Wednesday, June 03, 2009

The Dreaded YOs

I finally 'bit-the-bullet' so to speak by taking my first lesson in lace knitting (or is it, knitting lace?). I have always had difficulties with yarn-overs and avoid them at all costs. I decided to finally 'grow-up' and address my nemesis; and not the least, many sock patterns I want to knit have yarn-overs and I LOVE to knit socks. So I asked a very accomplished lace-knitting friend to give me a lesson in YOs. I realize it is not so much making the YO...that is easy enough; my problem arises when I come back the other way and have to the case of the pattern I am using, purl...into the YOs from the previous row. My friend, knowing I like both cats and history, chose the perfect first lace pattern for me: Elizabeth Lovick's Cat's Paw Scarf, which is a traditional Estonian lace pattern stitch. I am generally not a 'lacy-type' of person but this pattern appealed. For the lesson, I brought some stunning Merino light sock yarn in a gorgeous shade of brown (those of you that know me will not be surprised by my yarn color choice), a size US#5, 16" Addi Turbo needle, cute stitch markers from MDKnits and as much courage as I could summon to face the 'dreaded YOs'! Everything went very well as I cast-on 34 stitches (the yarn was slippery...not a good sign for my first lace attempt)...twice, and then k 5 far-so-good. Then I tackled the first row that had yarn-overs...under the keen & learned eye of my very patient teacher, success was mine! A full row containing...count them... EIGHT YOs, I was on a roll! By the end of the lesson I had completed 6 pattern rows making the complete Cat's Paw which could easily be seen when the scarf was stretched a bit. I thanked my friend & teacher profusely and headed home with my new skill in and 11 row scarf in tow. I was sure I had mastered the art of the YO. I was too cocky, too soon...what was I thinking...a 2 hour lesson made my an expert??? Not!!
That evening I sat down calmly and picked up the scarf, confident in my newly found ability to not shudder & shake at the thought of a YO...instead, I should have been trembling!. The first row went smoothly, the second row was a little bumpy & I had to frog most of the stitches. I persevered and the next 2 rows went pretty well...although all of my confidence had vanished by now...and then DH comes into the room asking me how many miles I had put on my car over the past 12 months? What??? I lost my place and had to frog that row....grrrr. Deep breath, tell DH not to talk to me until I come out of my knitting-space...he shakes his head & sighs (he knows how 'relaxing' I find knitting)...and I start the next row...which turns out to be a disaster! it is not even a YO row, it is a plain purl row...but I must purl into the YOs from the previous row and THAT is what I just cannot do succesfully every time. I wound up with 5 extra stitches by the end of the row :-( and when I tried to frog it, I could not figure out which were the YO's and which were the K2tog or SKPs...and so, I think, I will have to rip out the entire 17 rows and start all over again! But I will prevail, I will outsmart the dreaded YOs without a nervous breakdown! Maybe if I brew a cup of Lladyhawk Tea and sip it as I think calming thoughts, I might be able to sleep tonight.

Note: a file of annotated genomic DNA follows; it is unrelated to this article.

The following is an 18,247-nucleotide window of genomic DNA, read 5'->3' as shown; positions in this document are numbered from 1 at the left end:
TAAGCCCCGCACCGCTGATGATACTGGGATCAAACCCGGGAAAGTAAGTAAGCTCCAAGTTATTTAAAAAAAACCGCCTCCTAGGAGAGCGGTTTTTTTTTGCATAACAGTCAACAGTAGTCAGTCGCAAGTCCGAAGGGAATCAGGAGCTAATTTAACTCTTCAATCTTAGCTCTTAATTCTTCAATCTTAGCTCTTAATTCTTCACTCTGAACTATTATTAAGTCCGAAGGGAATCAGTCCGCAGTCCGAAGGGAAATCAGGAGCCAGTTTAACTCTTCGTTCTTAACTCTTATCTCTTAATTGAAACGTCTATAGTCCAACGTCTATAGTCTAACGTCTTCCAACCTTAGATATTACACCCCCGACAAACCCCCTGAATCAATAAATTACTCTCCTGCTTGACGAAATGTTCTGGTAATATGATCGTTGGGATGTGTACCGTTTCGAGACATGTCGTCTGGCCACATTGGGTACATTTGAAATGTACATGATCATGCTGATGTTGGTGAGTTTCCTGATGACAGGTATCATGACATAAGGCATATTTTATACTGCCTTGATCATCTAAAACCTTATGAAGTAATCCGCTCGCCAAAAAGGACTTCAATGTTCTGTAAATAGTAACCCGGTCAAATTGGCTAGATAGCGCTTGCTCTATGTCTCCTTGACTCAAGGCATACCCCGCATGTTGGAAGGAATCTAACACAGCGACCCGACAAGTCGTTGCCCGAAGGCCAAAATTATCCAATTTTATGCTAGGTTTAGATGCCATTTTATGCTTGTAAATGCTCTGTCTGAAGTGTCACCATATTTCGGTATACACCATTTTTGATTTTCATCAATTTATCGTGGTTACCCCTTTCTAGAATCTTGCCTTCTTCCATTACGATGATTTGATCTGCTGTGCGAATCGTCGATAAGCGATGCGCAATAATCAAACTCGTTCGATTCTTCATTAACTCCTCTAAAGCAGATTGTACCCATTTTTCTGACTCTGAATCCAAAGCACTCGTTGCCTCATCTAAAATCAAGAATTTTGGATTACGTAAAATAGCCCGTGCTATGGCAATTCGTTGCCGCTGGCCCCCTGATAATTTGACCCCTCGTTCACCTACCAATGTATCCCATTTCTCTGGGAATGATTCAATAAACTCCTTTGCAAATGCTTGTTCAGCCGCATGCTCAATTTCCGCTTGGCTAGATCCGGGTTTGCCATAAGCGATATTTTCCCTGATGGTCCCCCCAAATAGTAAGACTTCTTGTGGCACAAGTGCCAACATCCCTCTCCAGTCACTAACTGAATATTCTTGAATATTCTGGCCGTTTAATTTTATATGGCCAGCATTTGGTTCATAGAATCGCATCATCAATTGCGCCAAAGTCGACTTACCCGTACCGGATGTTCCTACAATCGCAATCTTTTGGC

Ruth said...

Once you "understand" the lace pattern, you'll get much faster at it. And to make you feel better, I will tell you that I'm a very experienced lace knitter, and every single lace project I try, has to be frogged at least 4-5 times. Even my own designs.

Hang in there; it really is a lot of fun. Especially knit in brown yarn!

Patti Shreiner said...

Using lifelines (or safety lines as they are sometimes called) can also make lace knitting less stressful. I insert mine through the back of the stitches so that there is no twisting when knitting the next row.

DJNL said...
This comment has been removed by the author.
DJNL said...

Thanks for your comments and I appreciate your support. The scarf is now 48 rows long and the mistakes are getting fewer & long as I follow the written instructions & not the chart.